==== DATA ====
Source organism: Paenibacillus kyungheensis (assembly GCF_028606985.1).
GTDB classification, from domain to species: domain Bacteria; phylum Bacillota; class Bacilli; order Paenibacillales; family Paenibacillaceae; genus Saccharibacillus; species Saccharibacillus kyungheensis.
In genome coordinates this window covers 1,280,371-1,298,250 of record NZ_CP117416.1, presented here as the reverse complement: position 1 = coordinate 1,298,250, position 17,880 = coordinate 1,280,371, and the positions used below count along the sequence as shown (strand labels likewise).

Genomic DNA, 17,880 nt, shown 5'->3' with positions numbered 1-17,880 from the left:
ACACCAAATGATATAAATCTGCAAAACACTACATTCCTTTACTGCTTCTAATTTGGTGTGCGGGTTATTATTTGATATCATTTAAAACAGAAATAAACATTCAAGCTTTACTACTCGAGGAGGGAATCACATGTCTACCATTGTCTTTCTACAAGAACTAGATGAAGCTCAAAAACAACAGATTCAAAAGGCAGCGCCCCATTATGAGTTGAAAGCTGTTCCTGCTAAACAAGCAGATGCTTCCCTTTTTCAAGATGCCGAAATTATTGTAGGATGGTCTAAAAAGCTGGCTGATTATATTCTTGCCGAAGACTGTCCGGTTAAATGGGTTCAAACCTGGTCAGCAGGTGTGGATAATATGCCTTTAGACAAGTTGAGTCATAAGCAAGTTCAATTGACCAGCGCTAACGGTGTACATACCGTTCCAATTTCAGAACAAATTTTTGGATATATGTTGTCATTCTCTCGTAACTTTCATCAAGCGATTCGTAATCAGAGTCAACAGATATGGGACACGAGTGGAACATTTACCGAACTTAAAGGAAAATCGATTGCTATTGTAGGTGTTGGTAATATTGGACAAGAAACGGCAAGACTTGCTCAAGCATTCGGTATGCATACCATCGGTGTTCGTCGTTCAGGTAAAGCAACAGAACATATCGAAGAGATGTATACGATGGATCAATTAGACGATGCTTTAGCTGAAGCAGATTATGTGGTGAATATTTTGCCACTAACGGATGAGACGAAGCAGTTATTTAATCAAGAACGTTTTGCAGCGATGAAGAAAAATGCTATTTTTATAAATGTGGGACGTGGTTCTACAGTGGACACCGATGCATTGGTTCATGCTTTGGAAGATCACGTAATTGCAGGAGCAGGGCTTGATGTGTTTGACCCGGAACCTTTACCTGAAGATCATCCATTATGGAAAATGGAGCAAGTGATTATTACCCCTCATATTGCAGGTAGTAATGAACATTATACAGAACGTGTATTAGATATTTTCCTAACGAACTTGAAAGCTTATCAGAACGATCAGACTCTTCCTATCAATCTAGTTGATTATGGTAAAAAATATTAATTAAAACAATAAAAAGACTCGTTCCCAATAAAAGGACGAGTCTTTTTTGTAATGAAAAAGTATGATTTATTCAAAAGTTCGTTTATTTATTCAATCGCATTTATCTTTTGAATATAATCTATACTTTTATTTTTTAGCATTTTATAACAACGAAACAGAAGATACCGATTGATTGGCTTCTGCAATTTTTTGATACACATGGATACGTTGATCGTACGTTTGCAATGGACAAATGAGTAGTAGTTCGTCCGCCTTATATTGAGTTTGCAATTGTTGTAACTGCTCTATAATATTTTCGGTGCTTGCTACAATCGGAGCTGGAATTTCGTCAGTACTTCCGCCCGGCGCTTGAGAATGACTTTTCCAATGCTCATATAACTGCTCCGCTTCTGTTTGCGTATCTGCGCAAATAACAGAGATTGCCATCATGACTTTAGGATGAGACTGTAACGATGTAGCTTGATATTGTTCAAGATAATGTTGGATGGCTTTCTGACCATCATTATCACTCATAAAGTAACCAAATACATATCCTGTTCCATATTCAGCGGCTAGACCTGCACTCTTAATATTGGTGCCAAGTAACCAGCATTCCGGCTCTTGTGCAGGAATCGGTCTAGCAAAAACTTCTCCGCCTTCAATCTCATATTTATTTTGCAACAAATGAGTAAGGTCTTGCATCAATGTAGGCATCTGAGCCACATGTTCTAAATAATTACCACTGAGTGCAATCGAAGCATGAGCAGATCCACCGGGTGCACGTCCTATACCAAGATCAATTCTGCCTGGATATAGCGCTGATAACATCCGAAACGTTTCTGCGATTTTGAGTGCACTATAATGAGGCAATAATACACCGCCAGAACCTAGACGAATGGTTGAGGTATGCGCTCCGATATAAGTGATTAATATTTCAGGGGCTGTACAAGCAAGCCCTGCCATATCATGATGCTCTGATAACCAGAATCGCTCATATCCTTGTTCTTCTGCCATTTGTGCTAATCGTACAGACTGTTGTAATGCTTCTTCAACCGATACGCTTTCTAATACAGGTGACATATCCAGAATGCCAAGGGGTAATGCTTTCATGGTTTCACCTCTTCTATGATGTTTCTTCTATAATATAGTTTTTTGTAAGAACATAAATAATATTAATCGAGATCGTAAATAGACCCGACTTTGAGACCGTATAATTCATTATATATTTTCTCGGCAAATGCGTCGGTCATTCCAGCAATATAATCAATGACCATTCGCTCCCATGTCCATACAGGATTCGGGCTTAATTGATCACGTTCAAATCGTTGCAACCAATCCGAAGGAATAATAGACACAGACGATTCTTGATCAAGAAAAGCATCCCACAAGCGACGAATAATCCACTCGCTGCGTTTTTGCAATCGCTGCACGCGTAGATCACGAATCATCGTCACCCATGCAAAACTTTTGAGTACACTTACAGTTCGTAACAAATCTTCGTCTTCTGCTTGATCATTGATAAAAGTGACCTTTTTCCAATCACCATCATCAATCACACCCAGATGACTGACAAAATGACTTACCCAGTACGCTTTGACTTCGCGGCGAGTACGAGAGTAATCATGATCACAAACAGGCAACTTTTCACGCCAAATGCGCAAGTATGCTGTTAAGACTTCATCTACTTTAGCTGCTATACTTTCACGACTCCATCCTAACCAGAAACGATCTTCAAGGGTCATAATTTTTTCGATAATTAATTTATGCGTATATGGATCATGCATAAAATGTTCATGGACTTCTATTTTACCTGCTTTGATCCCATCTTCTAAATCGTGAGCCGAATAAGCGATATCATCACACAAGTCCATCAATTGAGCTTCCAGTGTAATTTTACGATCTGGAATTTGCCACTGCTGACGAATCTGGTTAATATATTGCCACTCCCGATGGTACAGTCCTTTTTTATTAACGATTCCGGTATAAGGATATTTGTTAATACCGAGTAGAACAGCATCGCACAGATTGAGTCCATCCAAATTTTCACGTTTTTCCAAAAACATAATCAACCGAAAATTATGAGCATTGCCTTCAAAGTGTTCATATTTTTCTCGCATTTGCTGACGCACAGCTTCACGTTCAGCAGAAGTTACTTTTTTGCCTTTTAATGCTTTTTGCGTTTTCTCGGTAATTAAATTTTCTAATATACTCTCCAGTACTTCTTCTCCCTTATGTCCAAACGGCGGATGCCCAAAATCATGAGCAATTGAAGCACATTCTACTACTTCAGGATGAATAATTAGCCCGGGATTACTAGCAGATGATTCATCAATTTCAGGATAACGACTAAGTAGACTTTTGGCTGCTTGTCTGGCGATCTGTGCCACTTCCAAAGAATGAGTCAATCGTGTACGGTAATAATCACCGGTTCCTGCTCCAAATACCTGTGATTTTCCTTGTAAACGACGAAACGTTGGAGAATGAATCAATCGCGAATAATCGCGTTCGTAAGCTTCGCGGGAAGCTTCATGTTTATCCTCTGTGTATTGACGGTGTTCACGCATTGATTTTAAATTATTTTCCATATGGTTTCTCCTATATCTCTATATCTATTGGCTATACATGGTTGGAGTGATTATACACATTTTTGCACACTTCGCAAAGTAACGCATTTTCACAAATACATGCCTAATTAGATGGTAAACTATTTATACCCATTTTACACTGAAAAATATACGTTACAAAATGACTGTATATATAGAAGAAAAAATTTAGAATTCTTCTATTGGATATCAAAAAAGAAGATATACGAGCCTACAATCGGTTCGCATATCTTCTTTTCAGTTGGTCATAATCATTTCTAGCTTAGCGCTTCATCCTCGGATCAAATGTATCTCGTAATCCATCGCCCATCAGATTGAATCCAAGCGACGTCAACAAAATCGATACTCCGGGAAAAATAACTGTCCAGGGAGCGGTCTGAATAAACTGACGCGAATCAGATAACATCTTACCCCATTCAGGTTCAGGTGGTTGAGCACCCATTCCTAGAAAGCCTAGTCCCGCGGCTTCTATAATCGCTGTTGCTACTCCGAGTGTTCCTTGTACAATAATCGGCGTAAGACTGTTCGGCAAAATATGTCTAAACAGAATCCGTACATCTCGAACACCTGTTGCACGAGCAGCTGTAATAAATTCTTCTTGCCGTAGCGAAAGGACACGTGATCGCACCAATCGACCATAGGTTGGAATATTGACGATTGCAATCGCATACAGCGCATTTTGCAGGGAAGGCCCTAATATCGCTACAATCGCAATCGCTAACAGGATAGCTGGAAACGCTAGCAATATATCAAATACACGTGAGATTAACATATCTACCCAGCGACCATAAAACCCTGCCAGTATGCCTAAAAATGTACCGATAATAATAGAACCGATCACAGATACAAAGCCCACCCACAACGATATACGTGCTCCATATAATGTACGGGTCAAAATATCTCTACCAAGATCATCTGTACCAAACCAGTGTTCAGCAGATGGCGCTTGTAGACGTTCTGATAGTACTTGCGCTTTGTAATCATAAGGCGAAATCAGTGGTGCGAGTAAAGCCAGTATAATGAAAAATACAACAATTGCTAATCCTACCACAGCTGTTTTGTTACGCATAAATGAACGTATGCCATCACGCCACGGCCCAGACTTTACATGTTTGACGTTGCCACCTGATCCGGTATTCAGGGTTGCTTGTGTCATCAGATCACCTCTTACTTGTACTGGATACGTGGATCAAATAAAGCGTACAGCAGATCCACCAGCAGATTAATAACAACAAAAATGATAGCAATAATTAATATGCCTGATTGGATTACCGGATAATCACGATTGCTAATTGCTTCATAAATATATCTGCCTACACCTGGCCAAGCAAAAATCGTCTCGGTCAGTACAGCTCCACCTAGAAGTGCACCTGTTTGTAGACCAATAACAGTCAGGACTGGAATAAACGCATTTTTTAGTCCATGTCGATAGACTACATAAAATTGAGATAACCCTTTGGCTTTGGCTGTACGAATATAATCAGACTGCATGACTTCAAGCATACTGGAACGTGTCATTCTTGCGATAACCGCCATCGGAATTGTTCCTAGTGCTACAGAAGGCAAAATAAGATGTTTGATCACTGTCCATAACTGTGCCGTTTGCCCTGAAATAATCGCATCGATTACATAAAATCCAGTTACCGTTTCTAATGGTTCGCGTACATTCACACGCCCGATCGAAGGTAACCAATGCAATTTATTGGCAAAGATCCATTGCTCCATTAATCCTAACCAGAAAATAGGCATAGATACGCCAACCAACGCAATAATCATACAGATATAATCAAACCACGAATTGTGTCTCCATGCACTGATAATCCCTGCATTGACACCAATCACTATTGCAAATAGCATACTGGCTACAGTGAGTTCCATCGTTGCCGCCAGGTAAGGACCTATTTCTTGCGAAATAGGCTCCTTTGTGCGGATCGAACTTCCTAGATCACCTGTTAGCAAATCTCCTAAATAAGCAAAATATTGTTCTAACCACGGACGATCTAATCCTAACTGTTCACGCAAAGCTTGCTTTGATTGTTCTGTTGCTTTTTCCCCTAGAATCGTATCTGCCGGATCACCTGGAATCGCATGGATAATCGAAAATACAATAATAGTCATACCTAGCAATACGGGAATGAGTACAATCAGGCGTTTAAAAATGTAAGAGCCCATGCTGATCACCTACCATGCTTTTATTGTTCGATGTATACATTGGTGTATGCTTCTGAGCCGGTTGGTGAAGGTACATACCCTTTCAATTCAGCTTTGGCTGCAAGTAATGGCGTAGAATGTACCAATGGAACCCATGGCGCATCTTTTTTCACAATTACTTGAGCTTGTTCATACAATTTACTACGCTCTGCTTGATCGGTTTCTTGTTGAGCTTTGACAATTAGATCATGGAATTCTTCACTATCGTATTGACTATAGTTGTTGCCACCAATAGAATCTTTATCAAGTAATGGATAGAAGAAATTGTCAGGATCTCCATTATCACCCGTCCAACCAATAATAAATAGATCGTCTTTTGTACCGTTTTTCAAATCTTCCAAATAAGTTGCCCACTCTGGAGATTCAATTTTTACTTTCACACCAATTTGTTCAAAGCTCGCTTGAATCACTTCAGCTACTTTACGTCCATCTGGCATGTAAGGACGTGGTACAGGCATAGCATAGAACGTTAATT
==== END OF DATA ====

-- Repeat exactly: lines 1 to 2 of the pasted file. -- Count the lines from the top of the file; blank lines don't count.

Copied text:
Source organism: Paenibacillus kyungheensis (assembly GCF_028606985.1).
GTDB classification, from domain to species: domain Bacteria; phylum Bacillota; class Bacilli; order Paenibacillales; family Paenibacillaceae; genus Saccharibacillus; species Saccharibacillus kyungheensis.